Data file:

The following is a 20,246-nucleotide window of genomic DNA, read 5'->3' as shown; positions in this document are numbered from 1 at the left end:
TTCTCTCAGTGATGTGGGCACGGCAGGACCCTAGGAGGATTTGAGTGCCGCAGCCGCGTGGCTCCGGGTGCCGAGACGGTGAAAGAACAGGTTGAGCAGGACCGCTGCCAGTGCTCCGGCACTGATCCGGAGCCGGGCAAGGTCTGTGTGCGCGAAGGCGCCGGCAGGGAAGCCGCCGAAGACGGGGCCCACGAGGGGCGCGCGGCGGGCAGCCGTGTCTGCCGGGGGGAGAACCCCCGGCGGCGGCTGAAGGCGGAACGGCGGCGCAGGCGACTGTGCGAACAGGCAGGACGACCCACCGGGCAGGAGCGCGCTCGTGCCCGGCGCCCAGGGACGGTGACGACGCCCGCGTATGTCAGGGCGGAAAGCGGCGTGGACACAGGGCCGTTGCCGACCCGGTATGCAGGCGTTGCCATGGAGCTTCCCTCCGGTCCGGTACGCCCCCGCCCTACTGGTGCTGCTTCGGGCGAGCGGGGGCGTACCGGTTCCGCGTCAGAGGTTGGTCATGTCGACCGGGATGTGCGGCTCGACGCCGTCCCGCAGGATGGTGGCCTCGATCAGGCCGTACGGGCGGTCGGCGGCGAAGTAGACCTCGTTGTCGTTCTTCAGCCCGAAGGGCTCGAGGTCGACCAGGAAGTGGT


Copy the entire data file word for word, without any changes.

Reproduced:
The following is a 20,246-nucleotide window of genomic DNA, read 5'->3' as shown; positions in this document are numbered from 1 at the left end:
TTCTCTCAGTGATGTGGGCACGGCAGGACCCTAGGAGGATTTGAGTGCCGCAGCCGCGTGGCTCCGGGTGCCGAGACGGTGAAAGAACAGGTTGAGCAGGACCGCTGCCAGTGCTCCGGCACTGATCCGGAGCCGGGCAAGGTCTGTGTGCGCGAAGGCGCCGGCAGGGAAGCCGCCGAAGACGGGGCCCACGAGGGGCGCGCGGCGGGCAGCCGTGTCTGCCGGGGGGAGAACCCCCGGCGGCGGCTGAAGGCGGAACGGCGGCGCAGGCGACTGTGCGAACAGGCAGGACGACCCACCGGGCAGGAGCGCGCTCGTGCCCGGCGCCCAGGGACGGTGACGACGCCCGCGTATGTCAGGGCGGAAAGCGGCGTGGACACAGGGCCGTTGCCGACCCGGTATGCAGGCGTTGCCATGGAGCTTCCCTCCGGTCCGGTACGCCCCCGCCCTACTGGTGCTGCTTCGGGCGAGCGGGGGCGTACCGGTTCCGCGTCAGAGGTTGGTCATGTCGACCGGGATGTGCGGCTCGACGCCGTCCCGCAGGATGGTGGCCTCGATCAGGCCGTACGGGCGGTCGGCGGCGAAGTAGACCTCGTTGTCGTTCTTCAGCCCGAAGGGCTCGAGGTCGACCAGGAAGTGGT